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Fan remakes classic Pokémon board game from your childhood

A fan has recreated the classic, out-of-print Pokémon board game Pokémon Master Trainer, adding new Pokémon cards, and loads of new features to the game.

Pokemon Master Trainer hex-based board

A fan has created their own Pokémon board game based on Pokémon Master Trainer, a title from 1999 that old school Pokémon fans might remember with nostalgia (or frustration: for a kids board game it was hard-as-nails). This fan-made variant adds new features to the Pokémon board game, like the ability to level up and evolve your Pokémon, held items your Pokémon can equip, and a more in-depth battling system.

With the power of graphic design and 3D printing, Reddit user Arcamita has created their own version of Pokémon Master Trainer, a game which tasks you with journeying far and wide, collecting a team of Pokémon, battling eight gym leaders, and then taking on the Elite 4. Essentially, it’s a board game version of the quintessential Pokémon experience.

The original Master Trainer was created by Hasbro and Milton Bradley in 1999, adapted to English from the Japanese version, simply titled Pocket Monsters board game. At time of release only the 151 Pokémon from Gen 1 existed (you would not believe how many Pokémon there are now).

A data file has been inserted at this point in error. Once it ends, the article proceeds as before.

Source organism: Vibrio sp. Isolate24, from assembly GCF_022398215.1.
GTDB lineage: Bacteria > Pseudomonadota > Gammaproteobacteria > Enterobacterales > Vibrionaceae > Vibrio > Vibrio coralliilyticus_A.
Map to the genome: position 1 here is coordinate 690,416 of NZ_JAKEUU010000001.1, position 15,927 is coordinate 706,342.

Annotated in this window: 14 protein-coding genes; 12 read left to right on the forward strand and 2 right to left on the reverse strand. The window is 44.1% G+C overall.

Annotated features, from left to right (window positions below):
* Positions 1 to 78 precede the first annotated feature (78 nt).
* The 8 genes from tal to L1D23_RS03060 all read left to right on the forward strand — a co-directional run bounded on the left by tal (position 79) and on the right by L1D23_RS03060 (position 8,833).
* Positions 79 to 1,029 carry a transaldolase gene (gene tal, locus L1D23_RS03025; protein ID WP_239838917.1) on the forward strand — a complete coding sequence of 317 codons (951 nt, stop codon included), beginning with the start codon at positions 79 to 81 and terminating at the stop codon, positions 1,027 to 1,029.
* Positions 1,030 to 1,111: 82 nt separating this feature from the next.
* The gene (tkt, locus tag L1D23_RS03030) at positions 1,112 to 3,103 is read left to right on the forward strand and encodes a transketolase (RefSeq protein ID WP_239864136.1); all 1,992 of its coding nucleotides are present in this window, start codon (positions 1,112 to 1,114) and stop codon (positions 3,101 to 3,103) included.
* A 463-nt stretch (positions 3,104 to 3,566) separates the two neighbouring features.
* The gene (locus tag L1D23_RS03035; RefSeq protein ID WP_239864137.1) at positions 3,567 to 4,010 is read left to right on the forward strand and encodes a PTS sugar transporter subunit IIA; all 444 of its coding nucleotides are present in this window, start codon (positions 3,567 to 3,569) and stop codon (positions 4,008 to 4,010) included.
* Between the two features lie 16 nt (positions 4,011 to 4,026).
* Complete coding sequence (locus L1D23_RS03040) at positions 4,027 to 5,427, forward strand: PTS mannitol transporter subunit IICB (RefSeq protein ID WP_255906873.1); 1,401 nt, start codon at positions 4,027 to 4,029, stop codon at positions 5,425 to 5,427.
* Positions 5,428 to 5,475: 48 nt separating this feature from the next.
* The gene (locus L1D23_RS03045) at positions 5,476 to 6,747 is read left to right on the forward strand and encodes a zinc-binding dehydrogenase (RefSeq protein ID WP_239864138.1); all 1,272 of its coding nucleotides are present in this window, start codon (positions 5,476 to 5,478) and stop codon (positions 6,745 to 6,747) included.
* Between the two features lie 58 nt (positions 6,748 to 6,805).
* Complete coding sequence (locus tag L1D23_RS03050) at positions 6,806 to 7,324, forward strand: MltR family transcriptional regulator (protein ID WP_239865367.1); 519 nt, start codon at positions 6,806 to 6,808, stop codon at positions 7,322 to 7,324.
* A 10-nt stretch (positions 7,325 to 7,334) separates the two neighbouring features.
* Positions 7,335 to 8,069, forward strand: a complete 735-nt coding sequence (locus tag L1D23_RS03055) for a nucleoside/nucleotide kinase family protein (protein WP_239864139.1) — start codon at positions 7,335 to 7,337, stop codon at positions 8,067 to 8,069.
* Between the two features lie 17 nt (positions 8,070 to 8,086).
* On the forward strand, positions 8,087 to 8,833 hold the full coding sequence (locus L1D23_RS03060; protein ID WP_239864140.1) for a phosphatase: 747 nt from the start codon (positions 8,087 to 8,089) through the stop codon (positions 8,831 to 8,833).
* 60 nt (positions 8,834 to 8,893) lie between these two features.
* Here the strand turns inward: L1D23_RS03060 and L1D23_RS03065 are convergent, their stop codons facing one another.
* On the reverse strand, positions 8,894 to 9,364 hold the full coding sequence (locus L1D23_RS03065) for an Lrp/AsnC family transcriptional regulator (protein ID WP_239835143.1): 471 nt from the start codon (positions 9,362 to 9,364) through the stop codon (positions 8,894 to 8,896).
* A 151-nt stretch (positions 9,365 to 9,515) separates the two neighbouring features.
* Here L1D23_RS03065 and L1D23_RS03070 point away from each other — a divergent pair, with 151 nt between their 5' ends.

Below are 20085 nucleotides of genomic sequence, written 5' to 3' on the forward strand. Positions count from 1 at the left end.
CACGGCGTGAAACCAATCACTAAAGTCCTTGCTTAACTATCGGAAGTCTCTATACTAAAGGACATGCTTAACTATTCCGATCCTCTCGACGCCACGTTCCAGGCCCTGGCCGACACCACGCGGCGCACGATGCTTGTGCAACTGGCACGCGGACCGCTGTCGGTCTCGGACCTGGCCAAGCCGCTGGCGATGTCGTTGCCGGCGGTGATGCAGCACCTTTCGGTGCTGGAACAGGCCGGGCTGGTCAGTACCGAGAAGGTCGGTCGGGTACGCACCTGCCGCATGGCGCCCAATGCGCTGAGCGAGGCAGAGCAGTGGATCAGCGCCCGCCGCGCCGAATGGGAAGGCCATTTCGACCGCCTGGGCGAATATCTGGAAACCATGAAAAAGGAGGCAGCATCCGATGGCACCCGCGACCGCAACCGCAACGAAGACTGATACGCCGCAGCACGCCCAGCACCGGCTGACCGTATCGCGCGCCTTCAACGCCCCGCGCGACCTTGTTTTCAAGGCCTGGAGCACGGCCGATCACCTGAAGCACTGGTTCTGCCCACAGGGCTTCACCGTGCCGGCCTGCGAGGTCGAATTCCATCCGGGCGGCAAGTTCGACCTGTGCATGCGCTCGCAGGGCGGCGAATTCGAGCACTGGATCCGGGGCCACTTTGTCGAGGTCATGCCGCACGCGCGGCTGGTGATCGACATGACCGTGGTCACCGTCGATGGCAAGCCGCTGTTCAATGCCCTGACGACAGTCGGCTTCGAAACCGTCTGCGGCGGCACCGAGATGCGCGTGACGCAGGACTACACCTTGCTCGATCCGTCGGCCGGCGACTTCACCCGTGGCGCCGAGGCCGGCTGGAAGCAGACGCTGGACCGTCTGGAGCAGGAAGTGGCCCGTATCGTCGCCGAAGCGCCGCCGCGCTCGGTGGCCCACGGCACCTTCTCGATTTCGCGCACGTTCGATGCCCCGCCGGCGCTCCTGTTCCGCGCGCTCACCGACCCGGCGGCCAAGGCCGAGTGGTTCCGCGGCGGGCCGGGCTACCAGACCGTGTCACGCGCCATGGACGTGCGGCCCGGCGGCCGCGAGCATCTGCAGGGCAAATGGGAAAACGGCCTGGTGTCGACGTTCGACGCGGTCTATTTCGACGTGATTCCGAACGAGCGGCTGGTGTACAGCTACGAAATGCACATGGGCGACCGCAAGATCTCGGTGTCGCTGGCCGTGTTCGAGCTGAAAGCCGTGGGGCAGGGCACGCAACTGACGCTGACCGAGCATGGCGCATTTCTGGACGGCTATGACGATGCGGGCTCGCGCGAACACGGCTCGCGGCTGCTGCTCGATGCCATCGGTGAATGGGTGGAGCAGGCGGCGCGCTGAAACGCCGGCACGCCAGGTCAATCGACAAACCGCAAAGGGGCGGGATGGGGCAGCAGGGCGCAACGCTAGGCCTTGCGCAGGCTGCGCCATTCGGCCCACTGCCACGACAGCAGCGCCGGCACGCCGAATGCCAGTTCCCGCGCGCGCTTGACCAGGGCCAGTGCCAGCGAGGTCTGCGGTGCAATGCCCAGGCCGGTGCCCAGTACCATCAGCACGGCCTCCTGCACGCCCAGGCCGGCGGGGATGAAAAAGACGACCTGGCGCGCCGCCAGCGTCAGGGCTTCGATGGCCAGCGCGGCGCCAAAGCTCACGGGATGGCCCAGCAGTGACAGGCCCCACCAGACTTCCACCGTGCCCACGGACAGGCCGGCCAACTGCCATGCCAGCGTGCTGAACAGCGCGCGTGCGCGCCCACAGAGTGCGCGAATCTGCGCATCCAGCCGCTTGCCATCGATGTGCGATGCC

Pokemon Master Trainer pokemon cards

The sequel brought that number up to 250, but it still pales in comparison to the whopping 400 mons featured in Arcamita’s game, which spans every generation, with Pokémon from Charmander all the way up to Melmetal.

In the original Pokémon Master Trainer, everyone plays as Ash clones, using identical colored Ash Ketchum pieces to mark their place on the board (you didn’t know Ash Ketchum has clones? Why do you think he’s always 10 years old?) In Arcamita’s version, you start the game with a trainer card, representing your character’s speciality, which grants you a permanent special power that might affect your strategy.

The original Pokémon Master could be quite a drawn out game (in part because it there’s a card that forces you to swap your strongest Pokémon out for another players’ weakest – good luck taking on the Elite 4 with a Magikarp, sucker). But Arcamita has designed their board game with a hexagonal tile board, which can be adjusted for a smaller and quicker game.

Pokemon Master Trainer Smeargle card

Arcamita says they’ve been playing and testing ‘Pokémon Master Trainer: Hex Edition’ with friends for two years, and while they know they can’t publish something like this, it’s “worth seeing my friends battling and collecting all their loved Pokémons”. Check out the rule set to get a glimpse at how the game functions.

If you want to create your own board game, you might need our best 3D printer for miniatures guide. Or, if you’re interested in stepping into the world of Pokémon, here’s how to play Pokémon cards, and the best Pokémon decks right now.